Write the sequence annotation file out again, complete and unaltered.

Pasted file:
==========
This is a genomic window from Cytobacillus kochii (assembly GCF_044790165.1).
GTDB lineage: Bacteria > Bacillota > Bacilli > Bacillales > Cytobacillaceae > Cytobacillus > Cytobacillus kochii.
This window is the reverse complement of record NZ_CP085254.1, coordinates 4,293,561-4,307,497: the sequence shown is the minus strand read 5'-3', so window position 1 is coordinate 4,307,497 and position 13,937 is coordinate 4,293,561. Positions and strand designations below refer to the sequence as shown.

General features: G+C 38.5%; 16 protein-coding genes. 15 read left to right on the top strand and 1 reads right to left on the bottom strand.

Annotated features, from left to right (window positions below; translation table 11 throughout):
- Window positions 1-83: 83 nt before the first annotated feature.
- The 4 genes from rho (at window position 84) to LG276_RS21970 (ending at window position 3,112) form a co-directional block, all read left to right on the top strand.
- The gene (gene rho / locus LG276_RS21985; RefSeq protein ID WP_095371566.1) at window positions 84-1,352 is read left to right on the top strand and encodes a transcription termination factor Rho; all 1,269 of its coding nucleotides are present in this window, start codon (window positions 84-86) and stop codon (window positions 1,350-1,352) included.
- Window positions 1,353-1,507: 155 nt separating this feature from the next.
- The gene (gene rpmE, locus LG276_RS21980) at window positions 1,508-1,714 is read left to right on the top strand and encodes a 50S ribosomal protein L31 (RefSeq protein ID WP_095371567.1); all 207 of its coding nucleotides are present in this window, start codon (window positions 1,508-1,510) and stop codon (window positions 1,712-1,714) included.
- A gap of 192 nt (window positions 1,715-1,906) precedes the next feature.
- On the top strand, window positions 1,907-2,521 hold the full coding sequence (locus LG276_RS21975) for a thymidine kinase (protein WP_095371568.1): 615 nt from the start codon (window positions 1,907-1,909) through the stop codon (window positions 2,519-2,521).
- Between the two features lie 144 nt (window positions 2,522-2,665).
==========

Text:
This is a genomic window from Cytobacillus kochii (assembly GCF_044790165.1).
GTDB lineage: Bacteria > Bacillota > Bacilli > Bacillales > Cytobacillaceae > Cytobacillus > Cytobacillus kochii.
This window is the reverse complement of record NZ_CP085254.1, coordinates 4,293,561-4,307,497: the sequence shown is the minus strand read 5'-3', so window position 1 is coordinate 4,307,497 and position 13,937 is coordinate 4,293,561. Positions and strand designations below refer to the sequence as shown.

General features: G+C 38.5%; 16 protein-coding genes. 15 read left to right on the top strand and 1 reads right to left on the bottom strand.

Annotated features, from left to right (window positions below; translation table 11 throughout):
- Window positions 1-83: 83 nt before the first annotated feature.
- The 4 genes from rho (at window position 84) to LG276_RS21970 (ending at window position 3,112) form a co-directional block, all read left to right on the top strand.
- The gene (gene rho / locus LG276_RS21985; RefSeq protein ID WP_095371566.1) at window positions 84-1,352 is read left to right on the top strand and encodes a transcription termination factor Rho; all 1,269 of its coding nucleotides are present in this window, start codon (window positions 84-86) and stop codon (window positions 1,350-1,352) included.
- Window positions 1,353-1,507: 155 nt separating this feature from the next.
- The gene (gene rpmE, locus LG276_RS21980) at window positions 1,508-1,714 is read left to right on the top strand and encodes a 50S ribosomal protein L31 (RefSeq protein ID WP_095371567.1); all 207 of its coding nucleotides are present in this window, start codon (window positions 1,508-1,510) and stop codon (window positions 1,712-1,714) included.
- A gap of 192 nt (window positions 1,715-1,906) precedes the next feature.
- On the top strand, window positions 1,907-2,521 hold the full coding sequence (locus LG276_RS21975) for a thymidine kinase (protein WP_095371568.1): 615 nt from the start codon (window positions 1,907-1,909) through the stop codon (window positions 2,519-2,521).
- Between the two features lie 144 nt (window positions 2,522-2,665).